How to Use Word and Spirit Guides


In these posts you will hear an invitation.  You are being called to connect to and to commune with the God who creates you, who saves you, and who sustains you, through the grace of our Lord Jesus Christ and through the presence of the Holy Spirit.  Insofar as these Word and Spirit Guides enable you to hear and respond to that grace, utilize them.  If anything in these guides becomes a hindrance to hearing or responding to the grace of God, set it aside and attend to that which will connect you to the God of grace.

What you have in these guides is a tool.  Just like a hammer or a tractor or a compass, it has a telos, or a purpose.  If used correctly, such tools can aid you in building, planting, or navigating your way on an unfamiliar road.  In a similar fashion, these guides can aid you in navigating your spiritual journey of devotion to God through an encounter with the Living Word and the Holy Spirit.  These guides can help focus you on God, encourage you to participate in those practices that draw you close to God, and help you find your way along your spiritual journey in the middle of a confusing world.

However, if used incorrectly, if using these guides becomes a law or a compulsion or a list of things you must do, then these guides can become a distraction and hinder your spiritual growth.  For instance, if you use a hammer to drive nails into wood, using it for its intended purpose, then it can aid you in being quite productive, helping you to build things that were previously not there.  Yet, if you use it apart from its intended purpose, say to brush your teeth, it can be utterly destructive!  If you use these guides as tools to assist you in your spiritual growth, tailoring their contents to your context, they can help refresh your soul.  If these guides become just an outline of prayers you must pray or Scripture passages you must read or Christian practices you must attend to, then they will rob you of the joy and life that comes from serving God.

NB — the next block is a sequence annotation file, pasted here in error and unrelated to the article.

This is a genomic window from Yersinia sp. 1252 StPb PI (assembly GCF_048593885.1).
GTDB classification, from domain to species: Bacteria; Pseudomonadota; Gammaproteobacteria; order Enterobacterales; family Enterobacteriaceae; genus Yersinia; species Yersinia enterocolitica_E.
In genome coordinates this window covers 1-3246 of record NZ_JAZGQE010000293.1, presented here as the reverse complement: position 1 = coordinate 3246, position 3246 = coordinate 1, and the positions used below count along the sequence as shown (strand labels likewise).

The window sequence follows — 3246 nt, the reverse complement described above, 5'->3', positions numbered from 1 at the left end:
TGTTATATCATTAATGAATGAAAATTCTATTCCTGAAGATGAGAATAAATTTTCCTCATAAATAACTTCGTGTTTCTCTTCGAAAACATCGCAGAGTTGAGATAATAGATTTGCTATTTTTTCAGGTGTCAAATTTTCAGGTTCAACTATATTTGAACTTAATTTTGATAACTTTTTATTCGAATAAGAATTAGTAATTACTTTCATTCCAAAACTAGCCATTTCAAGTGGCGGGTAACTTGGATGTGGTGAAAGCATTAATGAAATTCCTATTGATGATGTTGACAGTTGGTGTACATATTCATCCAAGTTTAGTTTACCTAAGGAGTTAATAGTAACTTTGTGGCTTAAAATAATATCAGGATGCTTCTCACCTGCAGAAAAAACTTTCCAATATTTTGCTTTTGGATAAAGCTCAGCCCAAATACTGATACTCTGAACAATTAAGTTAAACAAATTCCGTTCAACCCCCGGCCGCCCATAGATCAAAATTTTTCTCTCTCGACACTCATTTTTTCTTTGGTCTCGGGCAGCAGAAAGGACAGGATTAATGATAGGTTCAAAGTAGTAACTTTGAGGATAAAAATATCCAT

Furthermore, these guides are designed to be an aid for the people of First United Methodist Church in Warner Robins, GA.  Our worship and congregational life for the church year will follow the structure of these Word and Spirit Guides.  However, these guides can become a useful tool as well for those outside of the specific life of this church.


In our Word and Spirit Guides, we will take special note of the Christian year.  The Christian year is made up of six seasons: Advent, Christmas, Epiphany, Lent, Easter, and Pentecost (or Kingdomtide).  This gives to the Christian year a certain rhythm of birth, life, struggle, death, resurrection, and new life.  We see this rhythm reflected in the life of Jesus Christ.  Since we are his disciples, we find our own lives reflecting these rhythms as well.  We come alive to God in Christ, we discover patterns of living for God, we face struggles and experience sorrow while finding our way through life, we enter into seasons of disappointment and failure, we are made new through redemption, and we come alive again to new works of the Holy Spirit within and through us.

Within the rhythm of the Christian year there are three high holy days of the Church: Christmas, Easter, and the Day of Pentecost.  There are other holy days which we celebrate throughout the year as well: Ash Wednesday, Trinity Sunday, All Saints’ Day, Christ the King Sunday, and others.  Within these guides, these high holy days and other holy days will be highlighted, along with their significance.